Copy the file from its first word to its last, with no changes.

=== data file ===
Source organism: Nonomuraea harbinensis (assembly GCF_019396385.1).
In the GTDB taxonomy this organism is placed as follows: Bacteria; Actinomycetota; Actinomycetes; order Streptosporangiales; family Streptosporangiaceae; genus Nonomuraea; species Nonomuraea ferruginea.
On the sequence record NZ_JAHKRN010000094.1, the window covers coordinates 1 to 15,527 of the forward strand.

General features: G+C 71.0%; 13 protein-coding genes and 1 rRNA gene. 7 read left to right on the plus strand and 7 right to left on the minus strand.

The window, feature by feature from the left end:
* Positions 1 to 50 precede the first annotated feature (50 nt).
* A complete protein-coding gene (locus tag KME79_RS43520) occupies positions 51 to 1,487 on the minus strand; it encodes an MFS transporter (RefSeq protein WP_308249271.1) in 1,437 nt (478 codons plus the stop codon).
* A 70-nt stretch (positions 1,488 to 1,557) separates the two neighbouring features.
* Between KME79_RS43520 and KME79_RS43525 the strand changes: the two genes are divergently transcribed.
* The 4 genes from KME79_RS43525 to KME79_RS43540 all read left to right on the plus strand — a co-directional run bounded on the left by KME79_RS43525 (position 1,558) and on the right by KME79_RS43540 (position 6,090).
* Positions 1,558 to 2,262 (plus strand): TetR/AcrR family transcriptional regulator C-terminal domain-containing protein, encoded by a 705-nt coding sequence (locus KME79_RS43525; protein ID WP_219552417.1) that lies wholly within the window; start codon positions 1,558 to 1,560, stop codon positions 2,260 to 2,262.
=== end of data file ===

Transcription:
Source organism: Nonomuraea harbinensis (assembly GCF_019396385.1).
In the GTDB taxonomy this organism is placed as follows: Bacteria; Actinomycetota; Actinomycetes; order Streptosporangiales; family Streptosporangiaceae; genus Nonomuraea; species Nonomuraea ferruginea.
On the sequence record NZ_JAHKRN010000094.1, the window covers coordinates 1 to 15,527 of the forward strand.

General features: G+C 71.0%; 13 protein-coding genes and 1 rRNA gene. 7 read left to right on the plus strand and 7 right to left on the minus strand.

The window, feature by feature from the left end:
* Positions 1 to 50 precede the first annotated feature (50 nt).
* A complete protein-coding gene (locus tag KME79_RS43520) occupies positions 51 to 1,487 on the minus strand; it encodes an MFS transporter (RefSeq protein WP_308249271.1) in 1,437 nt (478 codons plus the stop codon).
* A 70-nt stretch (positions 1,488 to 1,557) separates the two neighbouring features.
* Between KME79_RS43520 and KME79_RS43525 the strand changes: the two genes are divergently transcribed.
* The 4 genes from KME79_RS43525 to KME79_RS43540 all read left to right on the plus strand — a co-directional run bounded on the left by KME79_RS43525 (position 1,558) and on the right by KME79_RS43540 (position 6,090).
* Positions 1,558 to 2,262 (plus strand): TetR/AcrR family transcriptional regulator C-terminal domain-containing protein, encoded by a 705-nt coding sequence (locus KME79_RS43525; protein ID WP_219552417.1) that lies wholly within the window; start codon positions 1,558 to 1,560, stop codon positions 2,260 to 2,262.